Posts Tagged ‘Partners’

Like most of us, many local Chinese and Vietnamese community members are foodies. They are passionate about what they eat and since fish is a regular part of the Chinese and Vietnamese diet, active partnerships with the Herald Community Center (HCC) and Boat People SOS (BPSOS) have been critical in connecting FCEC’s message with these affected community members.

Although many local Chinese and Vietnamese community members are avid fish lovers, many have never heard of FCEC or about the health risks concerning contaminated fish consumption before HCC and BPSOS provided outreach. In the past, language was a barrier to delivering the Do Not Consume (DNC) message to this audience. Now with the help of HCC and BPSOS, FCEC’s “How to Prepare Fish Safely” video has been viewed by various Chinese and Vietnamese communities to drive the message home. At first, there were mixed feelings regarding the video as community members expressed their acquired preference for preparing fish whole. The “fish won’t taste good…if we take away all the good parts!” voiced a concerned Vietnamese community member.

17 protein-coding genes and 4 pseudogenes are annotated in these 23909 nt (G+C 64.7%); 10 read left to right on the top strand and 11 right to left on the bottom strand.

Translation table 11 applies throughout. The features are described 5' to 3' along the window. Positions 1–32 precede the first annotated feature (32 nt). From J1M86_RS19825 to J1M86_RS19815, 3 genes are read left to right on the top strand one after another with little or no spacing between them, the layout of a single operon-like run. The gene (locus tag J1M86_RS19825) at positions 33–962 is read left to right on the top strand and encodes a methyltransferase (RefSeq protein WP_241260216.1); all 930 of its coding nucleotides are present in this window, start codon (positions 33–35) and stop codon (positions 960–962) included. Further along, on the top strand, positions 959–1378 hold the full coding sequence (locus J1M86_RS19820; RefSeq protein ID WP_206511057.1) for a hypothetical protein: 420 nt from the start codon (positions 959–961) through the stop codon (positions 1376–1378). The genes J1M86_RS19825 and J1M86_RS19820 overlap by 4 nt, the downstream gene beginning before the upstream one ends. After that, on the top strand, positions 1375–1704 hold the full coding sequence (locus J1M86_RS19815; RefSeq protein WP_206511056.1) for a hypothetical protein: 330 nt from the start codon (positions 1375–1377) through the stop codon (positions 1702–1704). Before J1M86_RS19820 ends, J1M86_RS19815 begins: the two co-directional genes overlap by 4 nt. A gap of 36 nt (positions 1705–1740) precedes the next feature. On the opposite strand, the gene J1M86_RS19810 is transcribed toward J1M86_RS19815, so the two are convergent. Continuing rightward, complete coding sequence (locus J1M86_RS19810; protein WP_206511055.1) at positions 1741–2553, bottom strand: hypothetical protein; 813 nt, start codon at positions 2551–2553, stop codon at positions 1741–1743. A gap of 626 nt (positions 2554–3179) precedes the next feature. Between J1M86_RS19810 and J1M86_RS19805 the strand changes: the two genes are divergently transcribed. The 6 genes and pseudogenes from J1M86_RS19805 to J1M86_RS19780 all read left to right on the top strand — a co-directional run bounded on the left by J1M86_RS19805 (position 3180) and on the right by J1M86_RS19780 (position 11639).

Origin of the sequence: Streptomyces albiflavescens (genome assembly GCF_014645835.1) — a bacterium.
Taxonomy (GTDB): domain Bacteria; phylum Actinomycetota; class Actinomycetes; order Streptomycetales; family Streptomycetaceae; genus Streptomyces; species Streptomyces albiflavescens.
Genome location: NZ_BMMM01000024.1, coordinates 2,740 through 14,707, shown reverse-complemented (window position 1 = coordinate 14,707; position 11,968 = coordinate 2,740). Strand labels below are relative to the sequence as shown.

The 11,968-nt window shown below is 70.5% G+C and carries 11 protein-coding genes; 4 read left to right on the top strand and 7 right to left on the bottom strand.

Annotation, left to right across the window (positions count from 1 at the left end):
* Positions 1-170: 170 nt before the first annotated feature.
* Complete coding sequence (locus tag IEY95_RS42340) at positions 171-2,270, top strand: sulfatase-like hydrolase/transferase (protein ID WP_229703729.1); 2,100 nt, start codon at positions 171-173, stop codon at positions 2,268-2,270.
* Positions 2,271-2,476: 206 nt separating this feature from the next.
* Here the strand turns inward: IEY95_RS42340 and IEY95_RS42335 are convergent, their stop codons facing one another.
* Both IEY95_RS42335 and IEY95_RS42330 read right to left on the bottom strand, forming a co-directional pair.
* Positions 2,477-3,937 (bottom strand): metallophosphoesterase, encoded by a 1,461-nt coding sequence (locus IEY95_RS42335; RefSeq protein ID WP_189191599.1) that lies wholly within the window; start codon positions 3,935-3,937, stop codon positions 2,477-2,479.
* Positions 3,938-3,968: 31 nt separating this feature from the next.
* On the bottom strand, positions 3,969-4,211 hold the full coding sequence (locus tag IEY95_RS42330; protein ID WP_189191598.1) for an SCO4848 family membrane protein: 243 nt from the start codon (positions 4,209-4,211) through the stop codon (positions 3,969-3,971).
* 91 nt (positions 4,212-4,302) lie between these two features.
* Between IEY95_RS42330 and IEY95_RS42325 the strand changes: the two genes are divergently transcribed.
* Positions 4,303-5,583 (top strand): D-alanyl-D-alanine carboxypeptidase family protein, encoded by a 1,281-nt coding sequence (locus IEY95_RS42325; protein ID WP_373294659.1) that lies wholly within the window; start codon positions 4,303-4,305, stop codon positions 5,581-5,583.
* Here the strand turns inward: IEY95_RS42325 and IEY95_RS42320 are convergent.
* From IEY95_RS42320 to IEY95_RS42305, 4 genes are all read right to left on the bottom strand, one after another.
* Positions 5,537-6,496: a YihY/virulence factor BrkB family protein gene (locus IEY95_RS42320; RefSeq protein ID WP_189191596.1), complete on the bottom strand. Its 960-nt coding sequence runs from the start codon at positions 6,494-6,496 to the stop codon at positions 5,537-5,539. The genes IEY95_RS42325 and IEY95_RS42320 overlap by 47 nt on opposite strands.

However, after learning that safe fish properly filleted and then grilled, baked or broiled is a healthier and safer alternative for their family, community members were much more receptive and appreciative of the DNC message. At the workshops, many community members were eager to ask questions and were impressed overall by the research and effort EPA has put forth to protect the public’s health. Many HCC workshop participants even said they were “excited to pass on the message and pass on FCEC’s tip cards to family and friends that go fishing!” Within the last year, HCC and BPSOS have helped FCEC reach over 800 Chinese and Vietnamese community members through informative workshops and distributing tip cards.  HCC even placed an ad highlighting the DNC message in the Herald Monthly, which reaches 40,000 Chinese subscribers monthly.

FCEC would like to thank our partners HCC and BPSOS for another successful year of outreach and helping protect the health of these local communities!